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Photograph by Jerome Prebois

Minister of Affairs: Gérard Depardieu cozies up to Isabelle Adjani.

Veni, Vidi, Vichy

Isabelle Adjani toys with murder in World War II-era French farce 'Bon Voyage'

By Richard von Busack

AN EXAMPLE of what Edmund Wilson meant, after seeing a late-period Sasha Guitry film, when he groused about "Europe strutting its tired old stuff." Bon Voyage's intended-for-export title ("What's next: "Ooh La La"? as critic Steve Warren once put it) is a harbinger of the weary farce to come, in which a famous, feather-brained Parisian movie actress named Viviane (Isabelle Adjani) shoots an unwanted lover in a fit of pique.

Her besmitten former boyfriend and patsy, a poor writer named Frédéric (Gregori Derangère), is called in to dispose of the cadaver. Unfortunately, he ends up in jail for the killing. Months later, the outside world intrudes: it's 1940, and the German army is preparing to brush aside these petty matters. Freed from jail as part of the pre-invasion panic, Frédéric encounters Viviane again, this time in an overcrowded hotel in Bordeaux, where seemingly half the population of Paris has fled from the Nazis in panic.

Viviane has a new protector--a French cabinet minister (Gérard Depardieu, whose sparse hair is swept back, making him look amusingly like Lyndon Johnson). In the meantime, a nuclear scientist, his pretty but drabbed-down daughter (Virginie Ledoyen, the ingénue from 8 Women) and a carload of heavy water arrive in this Nazi spy-ridden city.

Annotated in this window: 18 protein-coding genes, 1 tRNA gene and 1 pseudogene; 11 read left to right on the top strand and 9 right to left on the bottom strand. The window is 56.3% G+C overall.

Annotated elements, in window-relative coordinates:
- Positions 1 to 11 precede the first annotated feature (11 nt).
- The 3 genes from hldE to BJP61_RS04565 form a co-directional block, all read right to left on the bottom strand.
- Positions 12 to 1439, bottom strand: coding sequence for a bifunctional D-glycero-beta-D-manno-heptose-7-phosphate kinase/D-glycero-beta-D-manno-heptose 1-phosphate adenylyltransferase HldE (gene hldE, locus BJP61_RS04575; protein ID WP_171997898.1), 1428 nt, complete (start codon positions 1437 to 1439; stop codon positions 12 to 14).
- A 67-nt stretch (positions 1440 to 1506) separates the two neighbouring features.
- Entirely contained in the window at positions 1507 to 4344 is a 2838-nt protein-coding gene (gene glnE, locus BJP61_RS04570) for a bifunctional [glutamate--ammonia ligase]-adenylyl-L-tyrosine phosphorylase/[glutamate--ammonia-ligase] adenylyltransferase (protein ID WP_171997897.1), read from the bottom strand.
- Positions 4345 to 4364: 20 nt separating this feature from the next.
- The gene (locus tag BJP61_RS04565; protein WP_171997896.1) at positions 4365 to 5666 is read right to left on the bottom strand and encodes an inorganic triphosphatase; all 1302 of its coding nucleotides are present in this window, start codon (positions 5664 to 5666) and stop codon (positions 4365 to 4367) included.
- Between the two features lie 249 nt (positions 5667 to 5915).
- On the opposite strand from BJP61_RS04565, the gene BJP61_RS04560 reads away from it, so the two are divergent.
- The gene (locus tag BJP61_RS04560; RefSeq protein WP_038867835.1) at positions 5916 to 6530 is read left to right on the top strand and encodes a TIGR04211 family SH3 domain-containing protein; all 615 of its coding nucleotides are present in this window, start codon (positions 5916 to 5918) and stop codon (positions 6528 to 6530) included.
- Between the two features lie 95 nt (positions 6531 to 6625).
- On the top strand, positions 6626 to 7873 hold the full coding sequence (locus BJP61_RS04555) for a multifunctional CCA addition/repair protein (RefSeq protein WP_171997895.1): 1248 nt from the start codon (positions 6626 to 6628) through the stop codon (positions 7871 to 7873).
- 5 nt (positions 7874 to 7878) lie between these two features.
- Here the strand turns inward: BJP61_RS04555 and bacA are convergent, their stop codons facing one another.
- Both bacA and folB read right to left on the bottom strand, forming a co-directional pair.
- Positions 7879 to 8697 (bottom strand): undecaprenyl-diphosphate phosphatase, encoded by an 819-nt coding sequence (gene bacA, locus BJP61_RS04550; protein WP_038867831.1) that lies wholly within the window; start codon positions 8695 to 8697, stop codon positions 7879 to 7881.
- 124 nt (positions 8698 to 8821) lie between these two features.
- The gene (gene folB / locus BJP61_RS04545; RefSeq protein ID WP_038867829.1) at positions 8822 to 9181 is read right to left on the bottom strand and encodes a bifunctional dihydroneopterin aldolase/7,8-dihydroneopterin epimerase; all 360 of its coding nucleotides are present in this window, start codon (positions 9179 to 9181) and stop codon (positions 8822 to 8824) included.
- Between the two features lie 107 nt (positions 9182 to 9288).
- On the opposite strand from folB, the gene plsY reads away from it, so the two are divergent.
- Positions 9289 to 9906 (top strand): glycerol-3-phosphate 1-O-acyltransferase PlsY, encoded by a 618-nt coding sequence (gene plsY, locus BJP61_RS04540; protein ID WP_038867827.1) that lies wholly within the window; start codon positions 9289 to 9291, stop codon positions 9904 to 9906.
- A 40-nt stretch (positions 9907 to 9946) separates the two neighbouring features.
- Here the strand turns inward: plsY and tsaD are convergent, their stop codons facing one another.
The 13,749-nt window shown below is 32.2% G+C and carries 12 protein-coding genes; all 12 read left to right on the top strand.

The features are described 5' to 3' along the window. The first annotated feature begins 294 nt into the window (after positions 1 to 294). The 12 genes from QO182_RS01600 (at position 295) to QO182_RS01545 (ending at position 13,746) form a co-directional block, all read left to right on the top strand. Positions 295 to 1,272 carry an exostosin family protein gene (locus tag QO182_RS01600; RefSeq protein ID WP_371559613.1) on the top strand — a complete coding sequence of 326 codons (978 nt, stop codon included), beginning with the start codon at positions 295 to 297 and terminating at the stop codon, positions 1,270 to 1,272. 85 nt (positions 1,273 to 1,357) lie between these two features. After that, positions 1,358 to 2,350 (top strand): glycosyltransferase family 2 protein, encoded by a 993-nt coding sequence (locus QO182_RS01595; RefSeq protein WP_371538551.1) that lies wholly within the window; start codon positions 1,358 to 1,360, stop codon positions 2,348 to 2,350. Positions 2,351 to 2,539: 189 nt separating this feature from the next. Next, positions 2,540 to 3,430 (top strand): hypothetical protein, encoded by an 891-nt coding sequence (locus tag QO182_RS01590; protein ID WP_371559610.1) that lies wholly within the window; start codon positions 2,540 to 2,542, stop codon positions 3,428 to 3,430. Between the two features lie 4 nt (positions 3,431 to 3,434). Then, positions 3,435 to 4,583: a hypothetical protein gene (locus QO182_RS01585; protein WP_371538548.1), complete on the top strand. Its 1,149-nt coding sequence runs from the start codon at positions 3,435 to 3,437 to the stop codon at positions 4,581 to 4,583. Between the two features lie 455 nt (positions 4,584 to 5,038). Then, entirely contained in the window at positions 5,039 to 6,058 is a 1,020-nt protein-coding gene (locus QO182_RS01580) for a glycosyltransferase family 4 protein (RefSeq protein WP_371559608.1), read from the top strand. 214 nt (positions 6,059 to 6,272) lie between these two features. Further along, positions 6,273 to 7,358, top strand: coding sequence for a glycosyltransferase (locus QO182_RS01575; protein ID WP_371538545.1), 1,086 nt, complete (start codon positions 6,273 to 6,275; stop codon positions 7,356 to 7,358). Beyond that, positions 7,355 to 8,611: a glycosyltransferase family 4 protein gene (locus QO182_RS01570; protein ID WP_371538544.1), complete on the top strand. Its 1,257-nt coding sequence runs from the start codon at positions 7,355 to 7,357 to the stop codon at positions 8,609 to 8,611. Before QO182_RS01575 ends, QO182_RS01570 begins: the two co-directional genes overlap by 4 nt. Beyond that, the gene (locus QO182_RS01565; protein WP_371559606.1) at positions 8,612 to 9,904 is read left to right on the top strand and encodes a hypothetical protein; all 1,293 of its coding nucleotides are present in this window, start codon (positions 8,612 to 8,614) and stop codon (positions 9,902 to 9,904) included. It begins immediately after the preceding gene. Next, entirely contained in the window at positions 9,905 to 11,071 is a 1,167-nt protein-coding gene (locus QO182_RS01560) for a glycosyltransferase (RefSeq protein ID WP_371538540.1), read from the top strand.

Depardieu, as the banana-spined politician ready to go Vichy, makes for a nice parallel with this go-along-to-get-along actress. Adjani, playing dumb and wide-eyed, dithers and raises her voice up an octave, but this (of course) quite beautiful woman doesn't manifest that vulnerability that really makes men fall for this act. A highlight of the film is the shrugging criminal, a Jean Gabin type played by Yvan Attal.

Director and co-writer Jean-Paul Rappaneau has been around since Belmondo's heyday (he directed the bright Bond spoof L'Homme de Rio), but his latest works have included the waxworky, rhyming-translated Cyrano de Bergerac and The Horseman on the Roof: the kind of movies intended to save the French film industry, which instead are finishing it off.


Bon Voyage (Unrated; 114 min.), directed by Jean-Paul Rappeneau, written by Gilles Marchand, Patrick Modiano, Julien Rappeneau, Jean-Paul Rappeneau and Jérôme Tonnerre, photographed by Thierry Arbogast and starring Isabelle Adjani and Grégori Derangère, opens Friday at the Los Gatos Cinema and at the Century 25 in San Jose.


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From the April 7-14, 2004 issue of Metro, Silicon Valley's Weekly Newspaper.

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